RICHMOND — For those familiar with George Mason basketball this season, nothing that unfolded during a cataclysmic afternoon at Richmond Coliseum on Sunday came as an enormous surprise. Forty minutes were more than enough to epitomize the Patriots, a team with enormous capability but terrible tendencies and no killer instinct.
As if predetermined, the Patriots relinquished a 24-point first-half lead in short order and then collapsed down the stretch of a 69-67 loss to Northeastern in the Colonial Athletic Association tournament semifinals. The meltdown was reminiscent of a 20-point fade against Drexel on Jan. 31 and other ruinous games in an underachieving regular season.
Despite making all but four field goal attempts in the second half and shooting 63.4 percent overall, despite 13-0 and 31-7 leads, the fourth-seeded Patriots (18-14) found unfathomable ways to let a sure upset of the top-seeded Huskies (20-11) slip away.
Jonathan Lee’s driving layup with three seconds left completed George Mason’s downfall and sent the Huskies to their first CAA final Monday against third-seeded James Madison (19-14), which defeated No. 2 Delaware, 58-57.
“We were hoping we could hold on in the second half because we knew they would come back with a rush,” Patriots Coach Paul Hewitt said. “The game played out exactly the way we thought it would. I didn’t think we would lead by 24, but I thought we would come out of the first half with a lead.”
Despite the enormous margin, the lead evaporated in just 6½ minutes with a 26-2 run.
The Patriots did regain their stride but proceeded to blow an eight-point lead midway through the second half and then a six-point advantage with 2 minutes 50 seconds remaining.
During the latter, they did not attempt a shot: Four possessions and four turnovers, capped by Bryon Allen’s pass to Sherrod Wright that was stolen under the basket with 33 seconds to go.
Lee then beat Allen for the finishing touches on the Huskies’ third victory over the Patriots this season.
“I had a couple of looks but they were both denied, so I just put my head down and went to the basket,” Lee said. “It was a wide-open layup.”
Marko Gujanicic’s half-court heave at the buzzer struck high on the backboard.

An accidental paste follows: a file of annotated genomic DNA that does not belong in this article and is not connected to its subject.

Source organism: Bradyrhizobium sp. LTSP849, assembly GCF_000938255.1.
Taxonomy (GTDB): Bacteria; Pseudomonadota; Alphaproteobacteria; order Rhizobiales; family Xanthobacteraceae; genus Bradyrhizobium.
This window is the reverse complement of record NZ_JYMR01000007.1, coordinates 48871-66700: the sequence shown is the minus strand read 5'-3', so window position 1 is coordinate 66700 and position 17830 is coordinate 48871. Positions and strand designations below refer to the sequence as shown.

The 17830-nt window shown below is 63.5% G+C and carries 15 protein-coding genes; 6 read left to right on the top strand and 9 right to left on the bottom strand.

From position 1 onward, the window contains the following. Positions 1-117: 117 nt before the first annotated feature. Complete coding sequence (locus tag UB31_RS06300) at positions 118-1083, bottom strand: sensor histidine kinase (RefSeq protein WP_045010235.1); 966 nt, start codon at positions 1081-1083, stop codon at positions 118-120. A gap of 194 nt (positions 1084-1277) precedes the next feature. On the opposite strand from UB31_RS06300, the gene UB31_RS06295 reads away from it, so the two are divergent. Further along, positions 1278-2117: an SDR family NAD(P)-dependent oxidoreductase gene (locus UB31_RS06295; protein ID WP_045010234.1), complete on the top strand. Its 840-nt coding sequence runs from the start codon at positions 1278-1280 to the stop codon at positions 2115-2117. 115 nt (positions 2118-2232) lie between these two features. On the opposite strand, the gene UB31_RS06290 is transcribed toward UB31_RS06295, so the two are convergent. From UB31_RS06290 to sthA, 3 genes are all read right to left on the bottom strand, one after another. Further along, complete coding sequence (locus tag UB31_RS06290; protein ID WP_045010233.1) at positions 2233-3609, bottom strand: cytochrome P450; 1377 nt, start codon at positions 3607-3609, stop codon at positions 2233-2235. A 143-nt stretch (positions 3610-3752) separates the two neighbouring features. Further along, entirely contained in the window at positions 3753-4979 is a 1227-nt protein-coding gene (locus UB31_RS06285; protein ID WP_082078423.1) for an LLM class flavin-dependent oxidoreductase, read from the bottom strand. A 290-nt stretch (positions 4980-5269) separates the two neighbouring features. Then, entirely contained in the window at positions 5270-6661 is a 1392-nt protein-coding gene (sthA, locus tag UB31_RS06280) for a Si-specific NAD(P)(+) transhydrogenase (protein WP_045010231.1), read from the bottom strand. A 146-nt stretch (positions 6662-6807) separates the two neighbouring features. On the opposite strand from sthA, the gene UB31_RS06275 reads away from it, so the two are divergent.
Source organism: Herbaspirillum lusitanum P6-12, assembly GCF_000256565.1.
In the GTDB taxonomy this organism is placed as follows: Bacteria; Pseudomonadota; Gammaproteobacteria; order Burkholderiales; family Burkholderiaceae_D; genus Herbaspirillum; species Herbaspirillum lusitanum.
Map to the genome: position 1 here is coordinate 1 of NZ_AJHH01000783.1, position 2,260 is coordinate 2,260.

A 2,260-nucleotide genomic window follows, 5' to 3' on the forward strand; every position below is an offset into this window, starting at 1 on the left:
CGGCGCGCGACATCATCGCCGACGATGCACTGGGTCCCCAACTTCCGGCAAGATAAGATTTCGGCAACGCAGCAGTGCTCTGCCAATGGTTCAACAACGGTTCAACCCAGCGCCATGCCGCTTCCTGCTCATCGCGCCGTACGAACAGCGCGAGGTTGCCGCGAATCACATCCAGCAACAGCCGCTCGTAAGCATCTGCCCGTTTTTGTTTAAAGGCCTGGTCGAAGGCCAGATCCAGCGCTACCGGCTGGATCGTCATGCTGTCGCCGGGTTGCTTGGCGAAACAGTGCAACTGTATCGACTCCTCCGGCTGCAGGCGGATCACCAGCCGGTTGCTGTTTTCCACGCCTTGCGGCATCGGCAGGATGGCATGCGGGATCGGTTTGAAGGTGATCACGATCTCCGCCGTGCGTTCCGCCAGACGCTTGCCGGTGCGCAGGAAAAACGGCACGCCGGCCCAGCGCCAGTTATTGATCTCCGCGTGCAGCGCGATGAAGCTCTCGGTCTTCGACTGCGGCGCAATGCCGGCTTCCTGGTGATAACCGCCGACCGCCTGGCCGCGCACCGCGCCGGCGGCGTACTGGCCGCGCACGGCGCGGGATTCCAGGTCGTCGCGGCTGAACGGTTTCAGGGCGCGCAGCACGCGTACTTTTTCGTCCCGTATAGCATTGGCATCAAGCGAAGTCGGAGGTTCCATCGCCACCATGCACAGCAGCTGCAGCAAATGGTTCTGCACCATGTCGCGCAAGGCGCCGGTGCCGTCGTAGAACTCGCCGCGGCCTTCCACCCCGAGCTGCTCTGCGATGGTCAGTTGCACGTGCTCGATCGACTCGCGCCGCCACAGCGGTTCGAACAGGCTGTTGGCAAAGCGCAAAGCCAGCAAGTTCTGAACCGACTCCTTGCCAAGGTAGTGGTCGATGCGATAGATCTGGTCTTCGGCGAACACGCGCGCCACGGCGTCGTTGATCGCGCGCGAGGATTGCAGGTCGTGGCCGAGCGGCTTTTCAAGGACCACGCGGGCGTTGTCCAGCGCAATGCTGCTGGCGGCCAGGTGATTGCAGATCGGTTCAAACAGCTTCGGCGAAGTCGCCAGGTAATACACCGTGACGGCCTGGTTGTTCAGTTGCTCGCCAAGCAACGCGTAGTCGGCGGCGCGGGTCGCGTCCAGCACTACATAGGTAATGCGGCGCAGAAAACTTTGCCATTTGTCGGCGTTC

Allen, a junior guard, and Gujanicic, a freshman forward, combined for 18 of the team’s last 22 points. Allen had a career-high 20 points on 9-of-12 shooting, five rebounds and four assists.
Gujanicic’s layup, Allen’s three-point play and Jonathan Arledge’s basket had provided a 67-61 advantage, but Lee made two free throws.
Corey Edwards succumbed to pressure, leading to Quincy Ford’s foul shots. Gujanicic gave up the ball at midcourt, and after a Huskies missed layup, Wright lost the ball in a scramble.
The Patriots forced a bad shot by the Huskies but failed to corral the rebound, and when Ford scored inside with 57 seconds left, the game was tied. Allen penetrated effectively but, instead of shooting, tried to slip the ball to Wright – the last of 20 turnovers.
“We were so into the game at the beginning,” Arledge said. “They got it going.”
In the other game, Devon Moore’s free throws with 3.7 seconds left capped a game-ending 7-0 run for the Dukes, who advanced to the championship game for the first time since 1997.
Devon Saddler missed a three-pointer at the buzzer.
Moore had 14 points, seven rebounds and six assists for the Dukes, who were outrebounded 45-27 but forced 16 turnovers.
Blue Hens Coach Monte Ross was upset about an out-of-bounds violation against Jarvis Threatt with 11 seconds left as the Dukes were prepared to foul. “He didn’t step out of bounds,” Ross said, “and the ball wasn’t out of bounds.”